By the time we arrived at the club, I was already somewhat toasted. I’ve just never had a high tolerance for some reason, and I rarely black out. Nope, I’m a puker. I’ve puked all over myself at fancy clubs in West Hollywood, all over boyfriends’ cars and friends’ bedspreads.

I barely remember dinner, which was a real shame because the next day I heard it was pretty good. I also was too drunk to pay attention to the cake—an even bigger tragedy, since it was a decadent double-dark chocolate.

What I do remember is the dance floor, going crazy on it, dancing like a loon, and following my cousin Jimmy to the bar to do shot after shot after shot. I threw vodka shooters on top of champagne on top of whiskey sours on top of Jager shots (blugh). That’s no way to drink.

“Liquor beer never fear, beer liquor never sicker?” That was the most important thing I learned my first week of college. I assume it also applies to drinking whiskey, then champagne, then more champagne, and ending with Jager shots.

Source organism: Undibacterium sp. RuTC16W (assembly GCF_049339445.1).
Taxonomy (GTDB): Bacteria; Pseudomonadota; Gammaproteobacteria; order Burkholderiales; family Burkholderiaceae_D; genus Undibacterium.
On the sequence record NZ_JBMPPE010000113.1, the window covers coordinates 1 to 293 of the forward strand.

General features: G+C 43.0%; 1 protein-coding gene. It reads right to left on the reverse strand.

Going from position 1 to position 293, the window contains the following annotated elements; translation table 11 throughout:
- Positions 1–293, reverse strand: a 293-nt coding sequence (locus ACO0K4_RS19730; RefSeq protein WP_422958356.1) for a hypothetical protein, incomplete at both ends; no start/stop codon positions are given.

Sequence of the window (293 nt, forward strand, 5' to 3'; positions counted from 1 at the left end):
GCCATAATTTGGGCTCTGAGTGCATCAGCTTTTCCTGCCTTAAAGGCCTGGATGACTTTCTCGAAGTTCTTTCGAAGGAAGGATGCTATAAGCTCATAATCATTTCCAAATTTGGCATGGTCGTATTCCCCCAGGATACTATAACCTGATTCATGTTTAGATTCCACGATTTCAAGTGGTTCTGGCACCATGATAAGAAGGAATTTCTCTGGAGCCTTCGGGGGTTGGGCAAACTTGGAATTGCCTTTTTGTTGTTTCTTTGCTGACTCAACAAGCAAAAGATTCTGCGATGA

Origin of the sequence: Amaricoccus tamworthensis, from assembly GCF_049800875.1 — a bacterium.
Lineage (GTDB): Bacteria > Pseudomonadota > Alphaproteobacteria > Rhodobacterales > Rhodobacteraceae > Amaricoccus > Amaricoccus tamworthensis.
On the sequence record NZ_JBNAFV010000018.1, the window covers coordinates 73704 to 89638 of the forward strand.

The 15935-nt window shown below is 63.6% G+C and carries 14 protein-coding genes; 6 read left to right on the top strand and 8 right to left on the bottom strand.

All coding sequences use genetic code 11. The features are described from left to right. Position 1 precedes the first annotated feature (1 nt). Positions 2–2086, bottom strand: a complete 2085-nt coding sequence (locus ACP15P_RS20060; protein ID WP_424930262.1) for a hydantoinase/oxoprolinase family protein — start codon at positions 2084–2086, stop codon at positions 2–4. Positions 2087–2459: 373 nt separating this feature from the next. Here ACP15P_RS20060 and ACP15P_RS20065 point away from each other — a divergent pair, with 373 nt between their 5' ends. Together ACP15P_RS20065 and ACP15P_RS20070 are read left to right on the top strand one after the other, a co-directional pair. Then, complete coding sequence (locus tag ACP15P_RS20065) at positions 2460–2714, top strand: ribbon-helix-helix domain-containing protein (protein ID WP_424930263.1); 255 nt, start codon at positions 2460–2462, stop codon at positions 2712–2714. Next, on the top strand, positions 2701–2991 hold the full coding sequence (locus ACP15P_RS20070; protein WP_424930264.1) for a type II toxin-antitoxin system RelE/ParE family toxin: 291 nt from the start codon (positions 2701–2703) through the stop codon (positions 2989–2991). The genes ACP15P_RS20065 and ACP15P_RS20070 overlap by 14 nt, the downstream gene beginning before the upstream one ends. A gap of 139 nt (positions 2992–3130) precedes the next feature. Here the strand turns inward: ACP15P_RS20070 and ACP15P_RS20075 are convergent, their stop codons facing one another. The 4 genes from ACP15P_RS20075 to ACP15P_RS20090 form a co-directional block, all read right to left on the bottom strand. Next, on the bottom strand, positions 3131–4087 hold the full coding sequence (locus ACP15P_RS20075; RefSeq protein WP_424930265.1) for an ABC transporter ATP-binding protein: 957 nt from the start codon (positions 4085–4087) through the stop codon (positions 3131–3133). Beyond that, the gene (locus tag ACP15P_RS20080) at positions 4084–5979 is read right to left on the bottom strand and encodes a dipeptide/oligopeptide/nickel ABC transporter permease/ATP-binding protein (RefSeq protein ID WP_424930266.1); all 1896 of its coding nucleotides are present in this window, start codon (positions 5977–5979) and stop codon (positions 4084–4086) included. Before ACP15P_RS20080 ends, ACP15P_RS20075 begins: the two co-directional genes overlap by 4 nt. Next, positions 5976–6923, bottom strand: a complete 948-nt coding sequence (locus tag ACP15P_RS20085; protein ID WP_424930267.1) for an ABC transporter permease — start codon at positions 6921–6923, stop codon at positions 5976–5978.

As I kept drinking, I started talking to one of the groomsmen, and I don’t know why because he immediately bugged me. I knew he was in this exclusive frat at Southern Methodist University, and I just hated frat boys. As we started talking, he told me he liked Radiohead.

“What’s your favorite album?” I demanded, the room spinning.

He put his arm around me.

“The Bends,” he said.

I broke away from him.

“The Bends? Are you kidding me? You’re lame. Kid A all the way.”